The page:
I give the Art Deco tour in downtown Los Angeles through the LA Conservancy. We really have amazing Art Deco buildings here, not just in downtown. This is driven home to me when I visit other places that also experienced massive growth in the 20s’ and 30s.
I was surprised by Wellington, I’d say this is my favorite city in NZ, which surprised me. Usually the capitol city is not as interesting as the business hub. Think DC and NY. And yet, Wellington is a much more interesting city than Auckland. I love this sign, it is right near the WETA Studios, where Peter Jackson works his magic. Turns out a lot of other people do as well. Because the where Wellington is located – this is very true, the city is extremely windy. I experienced that while riding an electric bike, the ride was fun, but without assistance I never would have made it.
Getting pictures of buildings in crowded cities isn’t easy. Here is one of the better Art Decos’ in Wellington. Btw, maybe it rains a lot in the winter (we had what I call, a winter vacation with long days, because our weather ended up being cold and rainy). Most of the buildings have this overhang over the sidewalk, in all the cities we visited. Yes, it disrupts the line of the building, but I can’t make it disappear.
Side view of this building. This is where I have to give a lot of credit to LA buildings (not just Art Deco, the same is true of Beaux Arts). The materials used are much more expensive. There is granite, sandstone and incredible tile. In NZ, a lot of wood is used and looking at the decorations, it is either painted wood or some form of plaster, although probably not on the exterior.
Here is an example (Beaux Arts) of a wood building, made to look more like marble. Funny how we try and fake the wood, and they tried to fake the marble.
All the elements of AD, the piers shooting up to the roof line. The roof not being flat, as well as having a lot of decoration up there. Interesting windows, the change of windows on every floor is an interesting touch.
I wonder if this one is what we would call transition. It doesn’t scream AD, but there are enough elements to put it in that category. I think what grabbed my attention here were the spandrels. The horizontal area between the windows. These are made of some metal that has patina’d to match the paint of the building. This is one of the few that I saw use this material. In LA, you see this often, which brings me back to my first point. LA had a lot more money to spend on building materials than Wellington did.
Very simple building. What I like is the addition of two floors later on. Clearly more modern, and yet the addition is well done. It compliments the building. In America we have a federal law that when adding to a federally recognized historic building, one must make the addition different. I have no idea if they have such a law, but I love that they did that. The windows are larger, the color has changed, and yet it works very well.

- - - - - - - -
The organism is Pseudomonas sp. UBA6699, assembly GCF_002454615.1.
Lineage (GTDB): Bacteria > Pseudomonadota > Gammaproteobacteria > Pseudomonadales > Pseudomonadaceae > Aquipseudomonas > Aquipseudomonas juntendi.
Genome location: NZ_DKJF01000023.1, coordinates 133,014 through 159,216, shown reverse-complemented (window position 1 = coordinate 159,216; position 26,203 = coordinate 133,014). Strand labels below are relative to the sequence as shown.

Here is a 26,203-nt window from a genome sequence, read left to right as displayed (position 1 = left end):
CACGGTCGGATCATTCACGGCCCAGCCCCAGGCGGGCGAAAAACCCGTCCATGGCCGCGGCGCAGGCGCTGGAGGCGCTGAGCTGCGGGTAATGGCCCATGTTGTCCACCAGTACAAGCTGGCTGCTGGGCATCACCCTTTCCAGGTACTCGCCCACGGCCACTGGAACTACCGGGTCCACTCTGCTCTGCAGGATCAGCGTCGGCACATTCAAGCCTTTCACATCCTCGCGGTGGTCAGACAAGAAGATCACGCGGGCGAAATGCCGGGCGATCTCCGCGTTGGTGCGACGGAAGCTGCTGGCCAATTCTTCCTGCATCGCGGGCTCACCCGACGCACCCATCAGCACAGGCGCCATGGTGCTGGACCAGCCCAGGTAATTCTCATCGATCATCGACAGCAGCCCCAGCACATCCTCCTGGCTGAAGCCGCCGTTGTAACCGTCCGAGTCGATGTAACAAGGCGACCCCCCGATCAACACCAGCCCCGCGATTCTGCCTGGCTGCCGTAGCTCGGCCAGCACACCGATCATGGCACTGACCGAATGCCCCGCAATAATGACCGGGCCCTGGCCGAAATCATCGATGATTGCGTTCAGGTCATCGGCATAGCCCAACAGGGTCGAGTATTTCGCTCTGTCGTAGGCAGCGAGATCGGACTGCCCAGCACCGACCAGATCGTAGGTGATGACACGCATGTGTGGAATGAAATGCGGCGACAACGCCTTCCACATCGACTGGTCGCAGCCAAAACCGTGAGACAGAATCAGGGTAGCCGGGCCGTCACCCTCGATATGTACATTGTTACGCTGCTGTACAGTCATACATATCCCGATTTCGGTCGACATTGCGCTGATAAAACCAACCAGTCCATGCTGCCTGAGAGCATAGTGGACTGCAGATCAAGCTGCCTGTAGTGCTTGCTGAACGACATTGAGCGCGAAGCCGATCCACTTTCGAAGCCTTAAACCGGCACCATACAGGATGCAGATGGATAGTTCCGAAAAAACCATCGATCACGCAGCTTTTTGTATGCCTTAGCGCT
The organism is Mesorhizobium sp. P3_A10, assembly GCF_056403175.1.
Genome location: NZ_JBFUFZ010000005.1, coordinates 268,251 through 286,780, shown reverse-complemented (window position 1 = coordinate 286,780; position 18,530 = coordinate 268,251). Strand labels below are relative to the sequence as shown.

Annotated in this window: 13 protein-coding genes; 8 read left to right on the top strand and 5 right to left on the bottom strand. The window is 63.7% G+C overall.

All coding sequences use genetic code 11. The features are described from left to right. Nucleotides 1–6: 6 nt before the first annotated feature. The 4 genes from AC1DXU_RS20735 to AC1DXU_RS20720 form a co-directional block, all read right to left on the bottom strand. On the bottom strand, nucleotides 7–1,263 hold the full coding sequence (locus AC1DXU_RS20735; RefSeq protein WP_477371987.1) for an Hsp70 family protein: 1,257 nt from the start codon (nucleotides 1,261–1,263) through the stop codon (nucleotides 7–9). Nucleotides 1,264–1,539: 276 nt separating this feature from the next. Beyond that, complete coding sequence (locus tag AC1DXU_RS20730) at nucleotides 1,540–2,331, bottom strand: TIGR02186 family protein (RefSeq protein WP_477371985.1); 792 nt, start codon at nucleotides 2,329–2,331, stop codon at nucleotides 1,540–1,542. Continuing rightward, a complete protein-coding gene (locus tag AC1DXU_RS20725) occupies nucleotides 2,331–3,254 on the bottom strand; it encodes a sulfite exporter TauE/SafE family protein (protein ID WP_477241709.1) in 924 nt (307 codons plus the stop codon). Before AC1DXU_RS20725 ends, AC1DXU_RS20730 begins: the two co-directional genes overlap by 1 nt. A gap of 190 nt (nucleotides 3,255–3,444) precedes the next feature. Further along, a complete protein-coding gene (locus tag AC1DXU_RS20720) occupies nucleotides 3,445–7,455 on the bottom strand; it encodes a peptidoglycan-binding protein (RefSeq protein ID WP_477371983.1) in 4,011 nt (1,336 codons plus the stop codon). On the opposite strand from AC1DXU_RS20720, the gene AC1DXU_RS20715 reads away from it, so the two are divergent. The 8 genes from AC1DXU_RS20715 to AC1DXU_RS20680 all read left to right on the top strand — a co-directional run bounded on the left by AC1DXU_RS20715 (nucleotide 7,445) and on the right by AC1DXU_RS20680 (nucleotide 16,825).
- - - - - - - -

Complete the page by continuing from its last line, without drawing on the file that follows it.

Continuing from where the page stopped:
Someone is updating an old building on one of the popular shopping streets. I love the colors. Reminds me of South Beach in Miami, where they saved the Art Deco and for the show Miami Heat, they painted the buildings bright colors. Some people feel this destroys the purity, me, I’d rather you update the paint but maintain the building.
Speaking of non authentic colors…. this is in Nelson, much smaller town, great AD. Looking at this building I think those overhangs were built along with the building. So that will differentiate AD in NZ and other parts of the world.
In Nelson, what I saw was more Streamline Moderne, the later stage of AD. By the 30s’ we have the depression, all over the world. So rather than vertical soaring buildings, we have the more horizontal ones. That sort of mimic an ocean liner. Very clearly seen here. Btw this building houses a movie theater, and it’s still in operation.
I love this! I’ve never seen a building like this. Art Deco to the hilt, but what an amazing style and shape. Yes, I hate the advertising, but businesses need to prosper. I may think of a building as art, but it must function, and if that means I have to overlook the signage, so be it.
Lovely, simple building, I even like the overhang. One reason I like it is because its’ a fabric and sewing machine store! We were here on a Sunday, so I couldn’t go in. There was also a yarn store around the corner, but it too was closed. Not only that, it’s up for sale. Anyone want a yarn store in Nelson NZ? Looked like a lovely place to live.
Finally, in Nelson, a Chabad Menorah. Chabad is everywhere in the world, welcoming traveling Jews. The only thing about this that makes me wonder if it wasn’t them. That night was the first night of Chanukka, not the second. And believe me, they know their Judaism. So it’s a mystery.Leah